Snow: I’ve got a few more questions for our experts, but I’d like to remind the audience that they absolutely can and should submit questions. We have about 15 more minutes, and I do want to set aside some time for questions from the audience, so please if you have some good ones, please send them in. A question for you, Paul, give us an overview of the kinds of questions and the level of knowledge that your typical RIA or your typical wealth advisor would have about private capital. On the institutional side, we have alternative investment officers that has been allocating to the asset class in some cases for decades, and have a deep level of understanding about how these vehicles work. What level of understanding does your typical RIA have, and what questions do you often get?
Ferraro: Sure. The RIA community as you know is really fragmented really in a lot of ways, right? Number one, the type of clients, number two, the level of experience, and so it runs a gamut. There is certain RIAs out there that can go toe to toe with any institution. There are CIOs in many cases that have come from other institutions, where they evaluated private equity and private capital products. In some cases, it’s very way on the high end. In other cases, we’re back to explaining why private equity, what the liquidity premium is, J curves, all the things that you’re kind of on a typical first slide of a presentation if you will.
Literally, we get every question you could imagine. I think, there is still, and this is not exclusive to RIAs. This is to really everybody out there in the wealth side. There’s still a healthy skepticism as to if a Carlyle or a Blackstone, or you name the firm is coming to me, and raising money from me, then, gosh, isn’t it late in the game? Isn’t it …? I must have missed it if these guys are showing up now. I think, that’s something that we try to deal with over the years. I mean, I think, if we’ve proven anything to people, what we bring to the table is with the same products that we show up with at our wealth management office are the same ones that our sovereign wealth funds are investing in, the same ones that are U.S. pension plans, which are our two biggest client segments are investing in.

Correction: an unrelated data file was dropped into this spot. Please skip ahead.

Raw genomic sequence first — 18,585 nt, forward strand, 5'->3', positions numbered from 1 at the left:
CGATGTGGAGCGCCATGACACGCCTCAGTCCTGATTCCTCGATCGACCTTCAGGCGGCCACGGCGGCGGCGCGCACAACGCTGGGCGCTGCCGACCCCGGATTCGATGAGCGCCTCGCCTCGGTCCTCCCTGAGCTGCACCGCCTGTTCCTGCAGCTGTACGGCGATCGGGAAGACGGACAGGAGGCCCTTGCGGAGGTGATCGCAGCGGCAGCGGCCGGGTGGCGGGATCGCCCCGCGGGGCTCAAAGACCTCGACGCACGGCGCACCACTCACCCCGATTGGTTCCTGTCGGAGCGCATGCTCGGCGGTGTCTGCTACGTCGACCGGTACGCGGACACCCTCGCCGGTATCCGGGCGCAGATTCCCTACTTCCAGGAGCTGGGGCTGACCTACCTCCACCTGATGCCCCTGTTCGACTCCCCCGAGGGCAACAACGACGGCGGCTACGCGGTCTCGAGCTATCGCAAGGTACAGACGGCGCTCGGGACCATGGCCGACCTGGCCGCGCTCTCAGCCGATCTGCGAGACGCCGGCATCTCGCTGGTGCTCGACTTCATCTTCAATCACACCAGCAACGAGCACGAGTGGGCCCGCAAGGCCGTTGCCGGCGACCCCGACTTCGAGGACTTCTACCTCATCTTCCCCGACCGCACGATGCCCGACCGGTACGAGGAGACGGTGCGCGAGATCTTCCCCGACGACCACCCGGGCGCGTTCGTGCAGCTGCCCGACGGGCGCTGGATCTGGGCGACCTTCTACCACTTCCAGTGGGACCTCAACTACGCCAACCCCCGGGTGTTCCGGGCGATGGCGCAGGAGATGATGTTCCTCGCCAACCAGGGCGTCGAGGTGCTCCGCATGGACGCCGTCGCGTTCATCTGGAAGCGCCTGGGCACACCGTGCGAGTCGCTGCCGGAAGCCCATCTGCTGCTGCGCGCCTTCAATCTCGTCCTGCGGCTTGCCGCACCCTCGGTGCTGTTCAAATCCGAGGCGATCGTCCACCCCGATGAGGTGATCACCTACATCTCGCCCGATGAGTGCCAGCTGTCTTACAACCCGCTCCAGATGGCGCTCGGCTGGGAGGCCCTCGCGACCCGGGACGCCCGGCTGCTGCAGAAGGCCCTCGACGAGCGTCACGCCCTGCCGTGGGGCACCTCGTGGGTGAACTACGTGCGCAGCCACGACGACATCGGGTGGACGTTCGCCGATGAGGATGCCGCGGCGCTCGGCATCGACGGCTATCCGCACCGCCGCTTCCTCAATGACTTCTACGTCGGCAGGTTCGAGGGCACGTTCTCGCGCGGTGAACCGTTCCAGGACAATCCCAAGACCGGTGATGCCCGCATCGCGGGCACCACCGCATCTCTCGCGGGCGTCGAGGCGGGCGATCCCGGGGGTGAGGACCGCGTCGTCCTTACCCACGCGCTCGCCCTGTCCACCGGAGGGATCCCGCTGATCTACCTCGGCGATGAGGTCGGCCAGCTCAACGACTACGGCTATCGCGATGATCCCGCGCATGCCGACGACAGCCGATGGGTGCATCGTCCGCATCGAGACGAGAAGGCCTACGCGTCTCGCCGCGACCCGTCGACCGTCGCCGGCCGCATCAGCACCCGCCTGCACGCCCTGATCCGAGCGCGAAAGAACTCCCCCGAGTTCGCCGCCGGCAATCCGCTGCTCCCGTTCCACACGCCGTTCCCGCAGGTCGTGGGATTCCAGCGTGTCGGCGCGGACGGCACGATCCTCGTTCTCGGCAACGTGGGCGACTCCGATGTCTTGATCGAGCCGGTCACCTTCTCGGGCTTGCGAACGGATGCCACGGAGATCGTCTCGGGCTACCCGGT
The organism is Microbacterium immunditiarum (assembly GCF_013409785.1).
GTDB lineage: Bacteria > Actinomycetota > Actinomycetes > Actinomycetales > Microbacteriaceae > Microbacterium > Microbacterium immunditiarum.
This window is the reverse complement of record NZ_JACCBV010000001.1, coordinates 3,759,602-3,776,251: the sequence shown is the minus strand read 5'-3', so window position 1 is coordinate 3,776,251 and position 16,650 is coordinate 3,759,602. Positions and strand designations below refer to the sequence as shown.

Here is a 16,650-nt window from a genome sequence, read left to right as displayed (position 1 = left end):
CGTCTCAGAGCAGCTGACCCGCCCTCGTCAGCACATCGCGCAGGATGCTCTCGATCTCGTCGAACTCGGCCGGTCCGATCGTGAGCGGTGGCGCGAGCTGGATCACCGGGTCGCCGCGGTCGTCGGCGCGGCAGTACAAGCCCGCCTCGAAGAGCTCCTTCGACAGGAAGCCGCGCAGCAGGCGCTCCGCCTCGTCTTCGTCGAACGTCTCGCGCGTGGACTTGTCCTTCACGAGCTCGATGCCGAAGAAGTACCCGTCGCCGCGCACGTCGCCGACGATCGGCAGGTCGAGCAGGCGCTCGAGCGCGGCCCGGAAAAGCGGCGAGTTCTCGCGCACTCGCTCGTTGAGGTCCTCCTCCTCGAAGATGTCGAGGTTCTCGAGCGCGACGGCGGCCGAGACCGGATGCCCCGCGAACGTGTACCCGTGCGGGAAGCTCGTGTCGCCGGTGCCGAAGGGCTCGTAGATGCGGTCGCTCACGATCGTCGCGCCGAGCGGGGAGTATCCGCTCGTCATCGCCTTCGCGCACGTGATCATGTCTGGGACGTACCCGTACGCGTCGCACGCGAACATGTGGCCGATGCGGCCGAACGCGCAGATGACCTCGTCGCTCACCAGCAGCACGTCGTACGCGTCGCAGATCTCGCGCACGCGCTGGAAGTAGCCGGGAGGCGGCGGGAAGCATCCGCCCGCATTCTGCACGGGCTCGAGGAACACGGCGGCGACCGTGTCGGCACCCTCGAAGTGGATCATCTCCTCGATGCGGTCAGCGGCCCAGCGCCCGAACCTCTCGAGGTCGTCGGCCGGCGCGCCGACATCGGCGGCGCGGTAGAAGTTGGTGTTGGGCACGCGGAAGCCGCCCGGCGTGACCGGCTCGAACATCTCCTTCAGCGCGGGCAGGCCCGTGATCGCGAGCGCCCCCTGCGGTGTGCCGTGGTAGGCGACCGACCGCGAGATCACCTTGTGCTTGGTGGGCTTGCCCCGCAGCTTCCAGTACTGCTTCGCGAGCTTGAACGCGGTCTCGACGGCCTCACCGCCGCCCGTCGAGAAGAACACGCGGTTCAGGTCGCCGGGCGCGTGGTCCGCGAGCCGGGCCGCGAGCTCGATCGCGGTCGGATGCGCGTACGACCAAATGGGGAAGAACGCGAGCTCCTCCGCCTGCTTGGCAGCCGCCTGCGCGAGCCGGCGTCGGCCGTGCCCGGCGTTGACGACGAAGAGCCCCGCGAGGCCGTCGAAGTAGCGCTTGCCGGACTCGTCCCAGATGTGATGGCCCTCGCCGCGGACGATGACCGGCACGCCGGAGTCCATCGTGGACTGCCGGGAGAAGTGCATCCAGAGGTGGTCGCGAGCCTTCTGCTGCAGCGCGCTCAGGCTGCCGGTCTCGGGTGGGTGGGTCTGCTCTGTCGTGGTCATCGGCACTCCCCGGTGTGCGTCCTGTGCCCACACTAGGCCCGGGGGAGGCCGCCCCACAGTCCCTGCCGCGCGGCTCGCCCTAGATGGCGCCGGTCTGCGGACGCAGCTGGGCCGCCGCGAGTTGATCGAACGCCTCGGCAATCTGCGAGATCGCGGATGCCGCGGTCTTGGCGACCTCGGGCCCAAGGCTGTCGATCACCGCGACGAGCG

We bring you the real thing. I think, that’s a reputation we have gotten in the marketplace. Even if we built the products exclusively for any of these channels, it’s going to be the same content from our institutional products. We may structure it a little bit differently, but we’re not bringing products that is exclusive to the channel, meaning from a content standpoint. I think, we’ve gained the reputation there for that, but that is still a pretty big issue, but the questions really are about number one, the fees. People want to understand the fees, and the more people in between my firm and the client, the more people we have to pay along the way, so understanding the waterfalls of expenses. This deal is important.